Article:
16th July 2021
Four companies have been accused of engaging in the salt business without licences for extraction and export permits, denying the government hundreds of millions of shillings in revenue.
The four companies — Kensalt, Malindi salt, Krystalline Salt and Kurawa Industries whose managers appeared before the Public Accounts Committee (PAC) of the National Assembly yesterday, had a difficult time defending their actions.
Section 171 of the Mining Act of 2016, provides that exporting a mineral is only authorised by an export permit granted by the Cabinet secretary in charge.
This means that the companies were required to obtain an export permit for any export consignment of the salt since 2016 when the Mining Act came into force.
The illegal exports have been flagged by the Auditor-General in the 2018/19 report before parliament.
The report of the Auditor-General states that the government only pocketed Sh7.2 million and Sh74.42 million in mineral export levy and mining royalties respectively for the year under review.
The companies confirmed not having the export documents and when put to task, Mr Kibuti Mbogori, the general manager of Kensalt, said the salt his company was dealing in does not qualify as salt under the meaning of the Act.
The Act, he said, only recognises industrial or construction salt.
“The salt we are dealing with is neither used for industrial or construction minerals,” Mr Mbogori, whose company has been mining salt in the country since 1974, told the committee chaired by Ugunja MP Opiyo Wandayi.
However, Garissa Township MP Aden Duale and Mr Wandayi faulted Mr Mbogori for misleading the committee.
“You are operating in the country illegally. The first schedule of the Act lists salt that you are dealing in as a mineral. There are also regulations guiding the business. You will not be allowed to mislead this committee,” said Mr Duale.
Regulation 18 of the Mining Act (Dealings in Minerals) Regulations of 2017, provides that a person shall not export a mineral unless the person holds a permit granted by the Cabinet secretary.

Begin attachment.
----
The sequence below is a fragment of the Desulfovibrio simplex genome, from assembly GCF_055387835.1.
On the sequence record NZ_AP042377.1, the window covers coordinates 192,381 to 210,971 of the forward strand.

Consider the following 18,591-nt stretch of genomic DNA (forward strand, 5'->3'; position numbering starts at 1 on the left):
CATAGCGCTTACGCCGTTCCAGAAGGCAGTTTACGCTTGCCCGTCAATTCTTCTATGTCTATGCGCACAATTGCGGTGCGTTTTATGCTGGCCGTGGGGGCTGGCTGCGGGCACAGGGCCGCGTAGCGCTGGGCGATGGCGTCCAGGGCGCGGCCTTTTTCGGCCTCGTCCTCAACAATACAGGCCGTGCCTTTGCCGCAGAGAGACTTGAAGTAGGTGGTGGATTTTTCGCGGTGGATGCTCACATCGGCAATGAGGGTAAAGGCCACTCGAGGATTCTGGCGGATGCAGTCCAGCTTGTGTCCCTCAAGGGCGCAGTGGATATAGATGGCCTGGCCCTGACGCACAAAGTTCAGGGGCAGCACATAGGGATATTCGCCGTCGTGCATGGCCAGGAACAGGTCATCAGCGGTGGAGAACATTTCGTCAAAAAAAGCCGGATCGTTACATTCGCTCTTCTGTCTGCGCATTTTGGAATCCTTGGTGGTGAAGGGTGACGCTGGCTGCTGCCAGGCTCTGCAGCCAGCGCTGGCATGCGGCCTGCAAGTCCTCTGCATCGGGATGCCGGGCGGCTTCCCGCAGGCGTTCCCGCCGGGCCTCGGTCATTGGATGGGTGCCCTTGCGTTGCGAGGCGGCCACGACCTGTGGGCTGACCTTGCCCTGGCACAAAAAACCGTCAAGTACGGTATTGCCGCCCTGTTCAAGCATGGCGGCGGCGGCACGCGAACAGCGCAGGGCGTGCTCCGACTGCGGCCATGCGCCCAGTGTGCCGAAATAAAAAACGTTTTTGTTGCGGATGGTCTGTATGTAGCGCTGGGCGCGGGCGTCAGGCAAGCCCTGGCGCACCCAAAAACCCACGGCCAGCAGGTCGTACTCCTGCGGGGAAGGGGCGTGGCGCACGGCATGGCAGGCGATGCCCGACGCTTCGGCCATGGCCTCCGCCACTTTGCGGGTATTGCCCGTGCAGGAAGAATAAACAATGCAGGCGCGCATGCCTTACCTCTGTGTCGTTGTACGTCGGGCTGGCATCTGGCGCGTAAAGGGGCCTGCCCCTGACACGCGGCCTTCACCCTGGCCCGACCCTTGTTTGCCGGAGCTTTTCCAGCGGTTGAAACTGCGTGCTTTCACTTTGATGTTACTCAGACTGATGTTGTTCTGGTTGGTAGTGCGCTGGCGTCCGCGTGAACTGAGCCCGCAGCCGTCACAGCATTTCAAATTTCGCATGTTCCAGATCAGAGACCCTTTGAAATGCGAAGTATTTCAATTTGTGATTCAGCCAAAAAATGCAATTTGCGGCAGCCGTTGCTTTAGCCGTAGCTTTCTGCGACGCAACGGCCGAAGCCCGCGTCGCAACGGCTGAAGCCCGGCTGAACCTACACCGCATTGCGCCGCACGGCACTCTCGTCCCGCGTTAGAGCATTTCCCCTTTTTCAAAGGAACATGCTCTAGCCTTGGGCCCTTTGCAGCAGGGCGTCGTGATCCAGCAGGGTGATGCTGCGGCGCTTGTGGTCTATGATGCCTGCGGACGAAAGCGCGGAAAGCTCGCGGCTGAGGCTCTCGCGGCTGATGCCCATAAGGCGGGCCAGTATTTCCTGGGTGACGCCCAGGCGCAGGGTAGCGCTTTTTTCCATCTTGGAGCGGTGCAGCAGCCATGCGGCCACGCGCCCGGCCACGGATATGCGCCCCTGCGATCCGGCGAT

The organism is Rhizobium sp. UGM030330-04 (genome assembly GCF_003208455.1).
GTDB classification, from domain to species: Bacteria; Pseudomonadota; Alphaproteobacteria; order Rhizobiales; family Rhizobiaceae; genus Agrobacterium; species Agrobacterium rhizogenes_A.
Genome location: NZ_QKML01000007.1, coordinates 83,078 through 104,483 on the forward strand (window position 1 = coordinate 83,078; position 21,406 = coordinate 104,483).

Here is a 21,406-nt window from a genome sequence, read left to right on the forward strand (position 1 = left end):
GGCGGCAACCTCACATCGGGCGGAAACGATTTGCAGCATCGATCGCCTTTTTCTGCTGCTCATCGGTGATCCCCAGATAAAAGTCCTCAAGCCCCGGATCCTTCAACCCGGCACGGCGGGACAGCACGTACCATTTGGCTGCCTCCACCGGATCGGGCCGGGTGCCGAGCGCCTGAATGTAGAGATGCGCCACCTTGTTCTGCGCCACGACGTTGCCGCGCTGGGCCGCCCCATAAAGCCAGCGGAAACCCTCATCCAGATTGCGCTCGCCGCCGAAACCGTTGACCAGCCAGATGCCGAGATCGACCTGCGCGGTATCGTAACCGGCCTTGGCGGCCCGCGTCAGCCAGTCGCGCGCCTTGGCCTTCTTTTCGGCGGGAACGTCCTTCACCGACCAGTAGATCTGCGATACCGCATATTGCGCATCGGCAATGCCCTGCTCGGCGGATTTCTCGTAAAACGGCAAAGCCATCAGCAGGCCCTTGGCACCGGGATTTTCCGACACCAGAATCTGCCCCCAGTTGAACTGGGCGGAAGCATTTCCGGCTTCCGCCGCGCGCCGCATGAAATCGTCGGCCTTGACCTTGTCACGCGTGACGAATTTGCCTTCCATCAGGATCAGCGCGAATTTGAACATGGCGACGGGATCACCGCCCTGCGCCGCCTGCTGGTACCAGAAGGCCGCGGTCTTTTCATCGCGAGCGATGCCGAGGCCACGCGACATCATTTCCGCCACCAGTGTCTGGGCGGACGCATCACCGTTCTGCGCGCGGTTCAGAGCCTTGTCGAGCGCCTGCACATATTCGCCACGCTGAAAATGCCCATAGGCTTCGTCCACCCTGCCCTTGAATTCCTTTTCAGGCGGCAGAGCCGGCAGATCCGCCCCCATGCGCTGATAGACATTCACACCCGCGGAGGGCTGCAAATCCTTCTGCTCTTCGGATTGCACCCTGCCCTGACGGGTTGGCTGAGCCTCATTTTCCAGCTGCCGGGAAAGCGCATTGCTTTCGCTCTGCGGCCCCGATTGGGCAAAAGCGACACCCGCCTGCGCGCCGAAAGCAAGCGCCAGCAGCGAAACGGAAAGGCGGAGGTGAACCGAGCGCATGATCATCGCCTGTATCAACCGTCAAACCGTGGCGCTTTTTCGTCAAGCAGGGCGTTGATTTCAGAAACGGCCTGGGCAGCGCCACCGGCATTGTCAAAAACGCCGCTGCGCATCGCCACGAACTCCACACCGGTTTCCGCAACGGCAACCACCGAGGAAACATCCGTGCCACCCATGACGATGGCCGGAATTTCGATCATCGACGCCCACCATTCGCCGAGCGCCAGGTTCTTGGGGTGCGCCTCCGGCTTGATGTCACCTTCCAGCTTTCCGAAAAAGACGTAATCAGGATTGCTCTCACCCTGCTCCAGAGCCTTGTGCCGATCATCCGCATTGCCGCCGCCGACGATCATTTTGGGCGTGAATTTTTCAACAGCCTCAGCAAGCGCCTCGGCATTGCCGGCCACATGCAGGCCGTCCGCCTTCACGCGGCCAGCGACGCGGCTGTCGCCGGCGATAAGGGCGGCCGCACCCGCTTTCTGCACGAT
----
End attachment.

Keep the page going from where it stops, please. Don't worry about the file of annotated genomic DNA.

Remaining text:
Regulation 19 provides that a person shall not be qualified to apply for a permit to export minerals unless such a person is a holder of a mining licence, mining permit or a dealer’s permit.
The audit report notes that during the year under review, at least seven salt mining companies were operating in Kenya without mining licences and for which assessment for royalties due was not done.
The companies extracted the salt in the coastal region and sold their products locally and abroad without export permits, the audit says.
“Although it was indicated that the State Department had engaged the salt mining operators with a view to formalising their operations as provided for in the Mining Act, delay in formalising the operations hindered the collection of revenue from the companies,” the audit report says.
The other managers were Mr Mohamed Ali (Malindi Salt), Ms Hasmita Patel of Krystalline and Mohamed Hussein of Kurawa Industries.
“If your position is that the Act does not apply to you, then under what environment have you been operating?” asked Mr Wandayi.
He further demanded that the salt operators furnish the committee with details of exports made since 2016 when the law came into force. The details will include the amount of salt produced and sold locally and abroad, and its value.
This came as it emerged that the salt operators had ignored a letter from Mining Principal Secretary Kirimi Kaberia reminding them of the need to have licences for salt extraction and export permits.
“You were required to formalise your salt extraction operations by acquiring the necessary licences as provided under the Act. To date, you have not done so and your operations raise the question of legitimacy,” Mr Kaberia says in the June 15, 2019 letter to the four companies.
It continues; “It is expected that any future salt export will fully comply with the Mining Act and the Mining (dealings in Minerals) Regulations of 2017.”
Malindi Salt has been operating in the country since 1978, Krystalline Salt since 1988 and Kurawa Industries since 1976.